TOPEKA | In the busy, busy world of the state capitol, it's hard to find a place for peace of mind let alone a place to ask guidance from your maker.
So it is that state Rep. Arlen Siegfreid, an Olathe Republican, is proposing to add an all-faith chapel to the state capitol. Where it will go or how much it will cost is still unknown.
His bill says the chapel shall be a refuge for prayer and meditation.
Siegfreid, a Christian, believes a chapel would be an important addition to a building where so many people either take part in prayer breakfasts or Bible studies.
"There are a lot of people in the Legislature who faith is important to," said Siegfreid, the House majority leader. "There are issues in the Legislature and in the capitol that will try one's faith."
Siegfreid said he understands that there had been a chapel in the capitol up until the 1970s when the room converted to another use.
The new chapel might go on the second floor, which is home to the governor's office and other lawmakers' offices. Or it could go in the new visitors' center, which is part of the ongoing construction at the capitol, he said.
Regardless, Siegfreid said it would need private money. But the cost won't be known it's determined how the chapel will be equipped and furnished.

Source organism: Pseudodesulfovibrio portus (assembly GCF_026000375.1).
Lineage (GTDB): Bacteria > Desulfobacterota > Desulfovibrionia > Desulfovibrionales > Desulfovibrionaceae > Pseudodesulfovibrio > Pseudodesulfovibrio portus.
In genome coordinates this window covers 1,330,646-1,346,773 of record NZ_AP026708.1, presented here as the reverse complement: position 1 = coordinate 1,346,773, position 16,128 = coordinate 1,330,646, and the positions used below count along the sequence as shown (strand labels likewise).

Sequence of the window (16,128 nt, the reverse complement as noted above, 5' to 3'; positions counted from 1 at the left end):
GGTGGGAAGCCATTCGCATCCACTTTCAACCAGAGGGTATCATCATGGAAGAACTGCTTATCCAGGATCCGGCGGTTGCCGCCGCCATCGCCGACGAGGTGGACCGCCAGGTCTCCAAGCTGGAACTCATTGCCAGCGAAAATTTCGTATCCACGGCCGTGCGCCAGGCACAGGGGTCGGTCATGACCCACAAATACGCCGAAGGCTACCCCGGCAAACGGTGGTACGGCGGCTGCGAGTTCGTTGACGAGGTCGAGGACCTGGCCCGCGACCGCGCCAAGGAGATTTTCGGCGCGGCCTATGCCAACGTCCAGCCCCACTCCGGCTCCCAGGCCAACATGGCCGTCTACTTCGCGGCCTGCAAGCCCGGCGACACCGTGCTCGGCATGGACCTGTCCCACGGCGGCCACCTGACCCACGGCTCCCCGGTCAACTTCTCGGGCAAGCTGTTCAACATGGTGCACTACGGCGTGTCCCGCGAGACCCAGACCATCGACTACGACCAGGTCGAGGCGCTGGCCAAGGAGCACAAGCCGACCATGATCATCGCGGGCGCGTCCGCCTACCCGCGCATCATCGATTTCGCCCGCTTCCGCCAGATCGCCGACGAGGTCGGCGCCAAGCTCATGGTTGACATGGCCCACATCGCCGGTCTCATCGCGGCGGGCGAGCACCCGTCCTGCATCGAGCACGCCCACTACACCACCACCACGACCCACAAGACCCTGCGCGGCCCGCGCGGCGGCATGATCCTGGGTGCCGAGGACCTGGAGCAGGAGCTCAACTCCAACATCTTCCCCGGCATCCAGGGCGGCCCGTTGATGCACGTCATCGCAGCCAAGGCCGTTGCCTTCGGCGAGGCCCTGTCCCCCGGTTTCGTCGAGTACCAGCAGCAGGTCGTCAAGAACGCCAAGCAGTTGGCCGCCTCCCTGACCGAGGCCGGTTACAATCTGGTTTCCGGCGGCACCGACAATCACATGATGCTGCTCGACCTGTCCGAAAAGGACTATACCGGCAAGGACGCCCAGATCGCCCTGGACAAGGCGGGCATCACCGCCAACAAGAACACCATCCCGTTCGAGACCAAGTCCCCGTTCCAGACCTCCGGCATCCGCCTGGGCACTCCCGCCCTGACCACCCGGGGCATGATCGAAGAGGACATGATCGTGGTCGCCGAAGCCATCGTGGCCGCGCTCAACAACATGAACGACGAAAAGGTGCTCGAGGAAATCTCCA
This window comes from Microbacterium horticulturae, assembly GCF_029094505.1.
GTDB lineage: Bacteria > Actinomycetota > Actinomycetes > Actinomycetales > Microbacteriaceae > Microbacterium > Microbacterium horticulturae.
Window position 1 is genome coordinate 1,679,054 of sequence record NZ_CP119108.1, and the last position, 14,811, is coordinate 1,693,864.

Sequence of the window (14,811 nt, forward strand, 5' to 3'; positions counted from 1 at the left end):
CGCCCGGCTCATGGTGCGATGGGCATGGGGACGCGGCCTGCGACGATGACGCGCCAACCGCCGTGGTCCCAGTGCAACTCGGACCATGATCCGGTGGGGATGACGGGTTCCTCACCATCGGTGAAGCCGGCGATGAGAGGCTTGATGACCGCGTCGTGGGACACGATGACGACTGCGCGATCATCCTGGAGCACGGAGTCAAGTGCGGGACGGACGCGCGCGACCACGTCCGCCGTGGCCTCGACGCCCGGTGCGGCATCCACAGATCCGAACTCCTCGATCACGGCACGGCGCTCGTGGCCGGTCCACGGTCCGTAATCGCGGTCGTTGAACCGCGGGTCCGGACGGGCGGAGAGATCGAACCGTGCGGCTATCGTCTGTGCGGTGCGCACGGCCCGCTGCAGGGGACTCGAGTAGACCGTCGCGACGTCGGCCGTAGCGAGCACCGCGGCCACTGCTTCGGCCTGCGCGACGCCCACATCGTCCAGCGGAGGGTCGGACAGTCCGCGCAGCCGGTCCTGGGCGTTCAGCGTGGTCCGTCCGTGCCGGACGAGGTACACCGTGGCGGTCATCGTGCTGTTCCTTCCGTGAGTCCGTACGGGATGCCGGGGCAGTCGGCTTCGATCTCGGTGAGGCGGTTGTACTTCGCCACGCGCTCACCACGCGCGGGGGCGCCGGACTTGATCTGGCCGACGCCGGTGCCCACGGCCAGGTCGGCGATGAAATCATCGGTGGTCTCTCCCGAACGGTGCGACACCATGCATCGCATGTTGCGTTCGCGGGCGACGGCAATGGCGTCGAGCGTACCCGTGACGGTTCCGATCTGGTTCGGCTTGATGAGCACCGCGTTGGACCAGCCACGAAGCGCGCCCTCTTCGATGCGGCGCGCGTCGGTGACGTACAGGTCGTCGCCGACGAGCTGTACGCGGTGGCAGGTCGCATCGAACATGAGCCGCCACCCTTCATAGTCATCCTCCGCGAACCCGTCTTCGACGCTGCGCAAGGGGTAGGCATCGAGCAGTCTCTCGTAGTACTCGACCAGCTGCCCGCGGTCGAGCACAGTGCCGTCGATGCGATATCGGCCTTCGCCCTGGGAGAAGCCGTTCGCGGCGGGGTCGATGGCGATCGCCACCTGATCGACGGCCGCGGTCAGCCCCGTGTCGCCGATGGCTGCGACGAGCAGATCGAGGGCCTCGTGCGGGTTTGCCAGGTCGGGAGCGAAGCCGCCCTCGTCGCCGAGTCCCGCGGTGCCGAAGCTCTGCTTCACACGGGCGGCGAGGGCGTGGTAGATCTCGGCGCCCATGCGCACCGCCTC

Siegfreid holds a prayer breakfast every Thursday in the basement of the state office building across the street from the capitol. He said it's attended anywhere from 18 to 30 people.
The Capitol Commission, a Christian organization that ministers at the capitol, also holds Bible studies at the statehouse, Siegfreid said.
Siegfreid will testify for the bill at a session of the House Federal and State Affairs Committee next Wednesday.
Senate Minority Leader Anthony Hensley offered some historical perspective on the issue Friday. He said that former Kansas Gov. George Docking once vetoed a legislative appropriation for a chapel at the capitol.
"The reason he didn't feel that we should have a chapel is because that would just be a convenient place for the Legislature to hide it's whiskey bottles," Hensley said.
Senate Majority Leader Jay Emler, a McPherson Republican, said a legal opinion should be sought before signing off on the bill.
"Do a lot of us pray here? Constantly," Emler said.